With the census counting effort concluding, Alachua County and Gainesville officials have continued to promote and encourage residents to fill out the census, in spite of the obstacles of COVID-19.
Currently, Alachua County has a 65.7% self-response rate, which has already passed the final 2010 self-response rate of 62.2%.
Sean McLendon, strategic initiatives manager for Alachua County, said the county is “faring better than many because there’s been a good integration with the Complete Count Team on getting the word out.”
Alachua County’s Complete Count Team, also known as a Complete Count Committee (CCC), is one of many teams set up nationwide to “help the Census Bureau get a complete count in 2020 through partnerships with local governments and community organizations.”
Alachua County lost about $390 million in federal funding in the past decade because of the 2010 census undercount, he said.
“For every person that, say, doesn’t take the census, that may cost us on average around $960 every year for the last census period,” McLendon said.
This year’s census count is important for Florida because the state is set to gain one to two additional representatives in the U.S. House of Representatives during redistricting, he said. The decennial total also influences other issues, including the $46 million that was awarded to Alachua County as part of the CARES Act.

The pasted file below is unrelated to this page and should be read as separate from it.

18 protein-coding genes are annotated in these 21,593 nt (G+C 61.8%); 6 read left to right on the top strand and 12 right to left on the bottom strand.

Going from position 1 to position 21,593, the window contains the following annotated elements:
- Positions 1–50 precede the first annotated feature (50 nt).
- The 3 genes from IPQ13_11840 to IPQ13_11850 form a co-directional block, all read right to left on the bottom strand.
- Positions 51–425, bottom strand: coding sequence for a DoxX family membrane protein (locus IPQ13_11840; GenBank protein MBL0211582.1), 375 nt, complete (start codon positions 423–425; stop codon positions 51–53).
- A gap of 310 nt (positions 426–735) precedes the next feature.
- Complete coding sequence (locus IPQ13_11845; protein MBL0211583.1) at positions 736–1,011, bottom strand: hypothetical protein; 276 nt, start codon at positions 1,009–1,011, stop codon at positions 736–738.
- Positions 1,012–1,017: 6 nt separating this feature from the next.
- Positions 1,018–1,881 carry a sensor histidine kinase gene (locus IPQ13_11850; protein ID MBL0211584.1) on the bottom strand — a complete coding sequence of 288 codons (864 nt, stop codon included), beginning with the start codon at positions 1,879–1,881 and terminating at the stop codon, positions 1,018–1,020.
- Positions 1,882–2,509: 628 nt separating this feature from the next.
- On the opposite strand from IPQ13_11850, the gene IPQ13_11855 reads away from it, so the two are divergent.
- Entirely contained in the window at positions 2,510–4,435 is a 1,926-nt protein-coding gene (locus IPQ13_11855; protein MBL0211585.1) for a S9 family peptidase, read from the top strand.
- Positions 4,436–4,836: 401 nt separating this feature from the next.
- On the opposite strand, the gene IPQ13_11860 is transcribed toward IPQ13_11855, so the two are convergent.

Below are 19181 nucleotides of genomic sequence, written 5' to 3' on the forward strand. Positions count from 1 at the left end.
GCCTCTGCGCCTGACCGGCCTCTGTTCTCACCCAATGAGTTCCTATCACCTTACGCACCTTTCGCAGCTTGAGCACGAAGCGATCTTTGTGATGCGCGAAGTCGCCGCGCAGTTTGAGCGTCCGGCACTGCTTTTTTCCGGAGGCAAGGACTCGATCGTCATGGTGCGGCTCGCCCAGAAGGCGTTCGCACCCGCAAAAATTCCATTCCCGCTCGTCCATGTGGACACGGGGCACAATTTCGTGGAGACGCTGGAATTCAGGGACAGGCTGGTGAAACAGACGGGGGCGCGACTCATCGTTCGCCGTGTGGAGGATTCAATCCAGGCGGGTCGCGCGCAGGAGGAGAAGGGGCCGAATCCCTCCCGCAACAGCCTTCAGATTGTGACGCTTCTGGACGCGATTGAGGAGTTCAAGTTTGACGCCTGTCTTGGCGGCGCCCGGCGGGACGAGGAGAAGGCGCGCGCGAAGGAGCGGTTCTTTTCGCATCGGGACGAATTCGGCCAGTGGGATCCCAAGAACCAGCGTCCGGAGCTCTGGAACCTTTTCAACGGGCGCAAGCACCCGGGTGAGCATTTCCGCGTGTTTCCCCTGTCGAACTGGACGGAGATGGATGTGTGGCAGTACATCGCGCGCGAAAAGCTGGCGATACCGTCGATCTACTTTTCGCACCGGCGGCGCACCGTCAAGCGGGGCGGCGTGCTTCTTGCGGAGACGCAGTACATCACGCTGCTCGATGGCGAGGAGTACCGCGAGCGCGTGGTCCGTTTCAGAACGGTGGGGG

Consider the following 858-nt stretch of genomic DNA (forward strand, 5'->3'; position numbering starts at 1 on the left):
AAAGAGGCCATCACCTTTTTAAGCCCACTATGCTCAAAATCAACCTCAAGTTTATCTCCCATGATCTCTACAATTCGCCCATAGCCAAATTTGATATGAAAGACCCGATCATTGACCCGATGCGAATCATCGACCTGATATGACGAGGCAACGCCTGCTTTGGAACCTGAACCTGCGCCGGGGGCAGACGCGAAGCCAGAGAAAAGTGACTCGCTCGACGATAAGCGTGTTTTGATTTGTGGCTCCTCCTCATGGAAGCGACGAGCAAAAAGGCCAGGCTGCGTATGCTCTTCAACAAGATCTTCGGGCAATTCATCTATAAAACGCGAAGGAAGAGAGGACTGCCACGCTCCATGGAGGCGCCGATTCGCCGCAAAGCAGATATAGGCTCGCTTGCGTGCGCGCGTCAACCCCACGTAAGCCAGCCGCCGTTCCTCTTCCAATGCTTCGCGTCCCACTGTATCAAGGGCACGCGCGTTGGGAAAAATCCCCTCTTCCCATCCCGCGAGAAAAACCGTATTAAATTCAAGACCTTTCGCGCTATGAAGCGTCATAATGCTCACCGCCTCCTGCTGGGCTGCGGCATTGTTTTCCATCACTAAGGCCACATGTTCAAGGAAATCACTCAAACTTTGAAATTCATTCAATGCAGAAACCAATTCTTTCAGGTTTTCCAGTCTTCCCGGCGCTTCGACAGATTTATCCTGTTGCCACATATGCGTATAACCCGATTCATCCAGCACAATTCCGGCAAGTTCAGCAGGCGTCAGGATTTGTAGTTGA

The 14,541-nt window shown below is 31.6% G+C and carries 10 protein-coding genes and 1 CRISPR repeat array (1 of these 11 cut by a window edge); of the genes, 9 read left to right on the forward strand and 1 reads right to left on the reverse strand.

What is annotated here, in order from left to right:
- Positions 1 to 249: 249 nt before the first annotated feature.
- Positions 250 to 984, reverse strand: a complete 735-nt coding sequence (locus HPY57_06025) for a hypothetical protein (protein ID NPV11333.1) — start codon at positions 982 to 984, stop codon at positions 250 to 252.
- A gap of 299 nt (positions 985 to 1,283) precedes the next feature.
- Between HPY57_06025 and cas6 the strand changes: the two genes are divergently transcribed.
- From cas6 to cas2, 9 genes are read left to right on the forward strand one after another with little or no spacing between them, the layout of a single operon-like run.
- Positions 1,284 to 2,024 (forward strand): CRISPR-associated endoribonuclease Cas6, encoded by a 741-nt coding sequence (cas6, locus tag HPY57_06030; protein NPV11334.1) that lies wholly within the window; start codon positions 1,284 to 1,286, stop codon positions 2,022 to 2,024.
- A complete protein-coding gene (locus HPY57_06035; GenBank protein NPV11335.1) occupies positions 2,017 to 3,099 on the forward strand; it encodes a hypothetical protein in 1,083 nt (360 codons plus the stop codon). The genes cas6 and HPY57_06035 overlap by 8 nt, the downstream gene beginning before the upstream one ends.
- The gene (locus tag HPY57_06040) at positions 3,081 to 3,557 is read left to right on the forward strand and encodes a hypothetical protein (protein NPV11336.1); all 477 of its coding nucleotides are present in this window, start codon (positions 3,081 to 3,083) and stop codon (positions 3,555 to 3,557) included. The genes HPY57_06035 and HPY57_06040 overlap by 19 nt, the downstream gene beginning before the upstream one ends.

The City of Gainesville and Alachua County partnered with the University of Florida’s Bateman Team to help get the word out in March before COVID-19 caused shutdowns.
Marilyn Stephens, the assistant regional census manager for the 2020 census for the Atlanta region, said that due to COVID-19, national efforts to promote the census changed.
There was no time for overthinking.
Field operations were suspended, and virtual activities became the form of promotion, Stephens said. Pastors and other faith-based leaders began giving census messages in their virtual services.
In 2010, the final self-response rate was 74%, nationally, and 63% in Florida.
“I do like the response rate, under the circumstances, when other things became top of mind,” she said. “[The census] had to compete with people’s jobs changing, schools changing, you know, all of our social norms.”
Jessica Turner-Evans, the census coordinator for the City of Gainesville, said that despite social distancing efforts, the city has done a lot of marketing and online events to reach the community.
“I feel like we’ve done a relatively good job considering the obstacles,” she said.
Beyond the end of the counting effort, the results [of the count] will be delivered to the president at the end of the year, Turner-Evans said. “And what’s next is to see the fruits of our labors.”
“Hopefully, we will continue to see the programs flourish in our area, [which are] much needed for mental health and child care, necessary roadwork construction, small businesses and new businesses moving to our area, and the result of the population count, because it is contingent on the census data,” she said.
However, the final count is not over yet. There is over a month left to go, pending legal challenges.
“The community is doing well. But, we can always do better. For anyone that hasn’t taken the census yet, I would urge you to take 10 minutes [and] go to 2020census.gov to fill out your census,” McLendon said.
“It takes 10 minutes, and it will leave a legacy that will last a decade.”